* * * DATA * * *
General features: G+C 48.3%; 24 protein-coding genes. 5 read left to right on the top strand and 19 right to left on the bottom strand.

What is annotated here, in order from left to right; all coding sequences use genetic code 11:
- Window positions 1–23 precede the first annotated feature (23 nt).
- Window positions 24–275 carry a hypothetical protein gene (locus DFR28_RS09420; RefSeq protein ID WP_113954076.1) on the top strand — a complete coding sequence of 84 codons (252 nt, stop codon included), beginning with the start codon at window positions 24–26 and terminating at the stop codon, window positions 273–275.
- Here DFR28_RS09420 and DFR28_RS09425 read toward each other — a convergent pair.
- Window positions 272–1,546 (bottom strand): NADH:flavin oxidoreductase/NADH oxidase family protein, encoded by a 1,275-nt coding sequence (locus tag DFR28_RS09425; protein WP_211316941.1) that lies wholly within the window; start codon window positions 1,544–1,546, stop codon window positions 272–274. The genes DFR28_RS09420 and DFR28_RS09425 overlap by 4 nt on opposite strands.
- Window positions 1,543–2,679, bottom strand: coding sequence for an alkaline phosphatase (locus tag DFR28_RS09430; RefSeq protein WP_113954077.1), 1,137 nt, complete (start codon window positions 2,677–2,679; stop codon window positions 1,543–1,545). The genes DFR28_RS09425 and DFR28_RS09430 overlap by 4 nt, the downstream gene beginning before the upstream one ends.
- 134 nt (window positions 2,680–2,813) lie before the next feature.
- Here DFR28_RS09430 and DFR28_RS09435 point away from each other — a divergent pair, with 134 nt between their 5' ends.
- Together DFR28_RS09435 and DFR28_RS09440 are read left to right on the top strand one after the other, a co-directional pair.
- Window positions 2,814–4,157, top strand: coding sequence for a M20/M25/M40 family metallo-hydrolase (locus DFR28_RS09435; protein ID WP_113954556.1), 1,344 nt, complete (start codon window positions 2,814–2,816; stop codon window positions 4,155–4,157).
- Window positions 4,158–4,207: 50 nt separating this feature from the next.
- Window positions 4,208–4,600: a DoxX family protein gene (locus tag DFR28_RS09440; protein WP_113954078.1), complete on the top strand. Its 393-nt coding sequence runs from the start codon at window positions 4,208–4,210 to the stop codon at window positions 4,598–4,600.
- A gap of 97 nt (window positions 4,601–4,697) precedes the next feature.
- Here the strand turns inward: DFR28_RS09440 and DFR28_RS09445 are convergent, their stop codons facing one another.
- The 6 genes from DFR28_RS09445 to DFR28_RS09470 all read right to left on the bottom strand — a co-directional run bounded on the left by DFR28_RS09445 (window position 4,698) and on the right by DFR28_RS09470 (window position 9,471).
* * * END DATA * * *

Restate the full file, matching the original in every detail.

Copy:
General features: G+C 48.3%; 24 protein-coding genes. 5 read left to right on the top strand and 19 right to left on the bottom strand.

What is annotated here, in order from left to right; all coding sequences use genetic code 11:
- Window positions 1–23 precede the first annotated feature (23 nt).
- Window positions 24–275 carry a hypothetical protein gene (locus DFR28_RS09420; RefSeq protein ID WP_113954076.1) on the top strand — a complete coding sequence of 84 codons (252 nt, stop codon included), beginning with the start codon at window positions 24–26 and terminating at the stop codon, window positions 273–275.
- Here DFR28_RS09420 and DFR28_RS09425 read toward each other — a convergent pair.
- Window positions 272–1,546 (bottom strand): NADH:flavin oxidoreductase/NADH oxidase family protein, encoded by a 1,275-nt coding sequence (locus tag DFR28_RS09425; protein WP_211316941.1) that lies wholly within the window; start codon window positions 1,544–1,546, stop codon window positions 272–274. The genes DFR28_RS09420 and DFR28_RS09425 overlap by 4 nt on opposite strands.
- Window positions 1,543–2,679, bottom strand: coding sequence for an alkaline phosphatase (locus tag DFR28_RS09430; RefSeq protein WP_113954077.1), 1,137 nt, complete (start codon window positions 2,677–2,679; stop codon window positions 1,543–1,545). The genes DFR28_RS09425 and DFR28_RS09430 overlap by 4 nt, the downstream gene beginning before the upstream one ends.
- 134 nt (window positions 2,680–2,813) lie before the next feature.
- Here DFR28_RS09430 and DFR28_RS09435 point away from each other — a divergent pair, with 134 nt between their 5' ends.
- Together DFR28_RS09435 and DFR28_RS09440 are read left to right on the top strand one after the other, a co-directional pair.
- Window positions 2,814–4,157, top strand: coding sequence for a M20/M25/M40 family metallo-hydrolase (locus DFR28_RS09435; protein ID WP_113954556.1), 1,344 nt, complete (start codon window positions 2,814–2,816; stop codon window positions 4,155–4,157).
- Window positions 4,158–4,207: 50 nt separating this feature from the next.
- Window positions 4,208–4,600: a DoxX family protein gene (locus tag DFR28_RS09440; protein WP_113954078.1), complete on the top strand. Its 393-nt coding sequence runs from the start codon at window positions 4,208–4,210 to the stop codon at window positions 4,598–4,600.
- A gap of 97 nt (window positions 4,601–4,697) precedes the next feature.
- Here the strand turns inward: DFR28_RS09440 and DFR28_RS09445 are convergent, their stop codons facing one another.
- The 6 genes from DFR28_RS09445 to DFR28_RS09470 all read right to left on the bottom strand — a co-directional run bounded on the left by DFR28_RS09445 (window position 4,698) and on the right by DFR28_RS09470 (window position 9,471).